Compared to other grant types, the Authorization Code Grant has an extra layer of security with the added step of asking a user for explicit authorization. This multi-step code exchange means that the access token is never exposed and is always sent via a secure backchannel between an application and auth server. In this way, attackers can’t easily steal an access token by intercepting a request. Google-owned services, like Gmail and Google Calendar, utilize this authorization code flow to access personal content from a user’s account. If you’d like to dig into this workflow more, check out this blog post to learn more.

Implicit Grant

The Implicit Grant is akin to the Authorization Code Grant with a noticeable difference: instead of having a user grant permission to retrieve an authorization code that is then exchanged for an access token, an access token is returned immediately via the the fragment (hash) part of the redirect URL (a.k.a. the front channel).

With the reduced step of an authorization code, the Implicit Grant flow carries the risk of exposing tokens. The token, by virtue of being embedded directly into the URL (and logged to the browser history), is easily accessible if the redirect is ever intercepted.

Despite its vulnerabilities, the Implicit Grant can be useful for user-agent-based clients like Single Page Applications. Since both application code and storage is easily accessed in client-side rendered applications, there is no safe way to keep client secrets secure. The implicit flow is the logical workaround to this by providing applications a quick and easy way to authenticate a user on the client side. It is also a valid means to navigate CORS issues, especially when using a third-party auth server that doesn’t support cross-origin requests. Because of the inherent risks of exposed tokens with this approach, it’s important to note that access tokens in Implicit Flow tend to be short-lived and refresh tokens are never issued. As a result, this flow may require logging in for every request to a privileged resource.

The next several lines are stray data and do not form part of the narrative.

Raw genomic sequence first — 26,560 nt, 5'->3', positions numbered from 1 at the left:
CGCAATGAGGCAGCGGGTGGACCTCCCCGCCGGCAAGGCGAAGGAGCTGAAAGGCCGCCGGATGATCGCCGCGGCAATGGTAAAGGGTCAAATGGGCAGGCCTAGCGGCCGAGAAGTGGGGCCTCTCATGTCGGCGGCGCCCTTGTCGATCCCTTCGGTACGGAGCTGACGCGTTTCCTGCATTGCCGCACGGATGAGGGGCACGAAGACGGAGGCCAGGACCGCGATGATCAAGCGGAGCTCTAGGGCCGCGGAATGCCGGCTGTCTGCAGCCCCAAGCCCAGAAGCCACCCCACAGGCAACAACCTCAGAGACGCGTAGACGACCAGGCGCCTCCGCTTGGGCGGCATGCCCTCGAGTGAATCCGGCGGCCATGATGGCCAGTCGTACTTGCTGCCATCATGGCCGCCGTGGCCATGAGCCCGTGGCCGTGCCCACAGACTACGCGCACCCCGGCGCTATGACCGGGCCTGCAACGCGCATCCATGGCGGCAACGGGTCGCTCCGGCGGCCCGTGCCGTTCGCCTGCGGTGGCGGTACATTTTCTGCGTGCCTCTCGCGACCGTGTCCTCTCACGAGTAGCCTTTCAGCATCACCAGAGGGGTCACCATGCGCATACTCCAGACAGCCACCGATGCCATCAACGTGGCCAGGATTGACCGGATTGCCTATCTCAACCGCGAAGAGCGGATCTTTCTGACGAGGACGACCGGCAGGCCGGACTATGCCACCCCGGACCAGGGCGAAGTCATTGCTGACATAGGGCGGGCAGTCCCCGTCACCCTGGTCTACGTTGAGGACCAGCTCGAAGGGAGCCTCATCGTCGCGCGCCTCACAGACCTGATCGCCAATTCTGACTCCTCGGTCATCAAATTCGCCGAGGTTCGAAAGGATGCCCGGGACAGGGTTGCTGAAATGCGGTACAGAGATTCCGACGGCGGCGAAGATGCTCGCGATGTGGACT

Resource Owner Credential

In the case of the Resource Owner Credential Grant, resource owners send their username and password credentials to the auth server, which then sends back an access token with an optional refresh token. Since resource owner credentials are visible in the auth exchange between client application and authorization server, a trust relationship must exist between resource owner and client application. Though evidently less secure than other grant types, the Resource Owner Credential grant yields an excellent user experience for first party clients. This grant flow is most suitable in cases where the application is highly privileged or when working within a device’s operating system. This authorization flow is often used when other flows are not viable.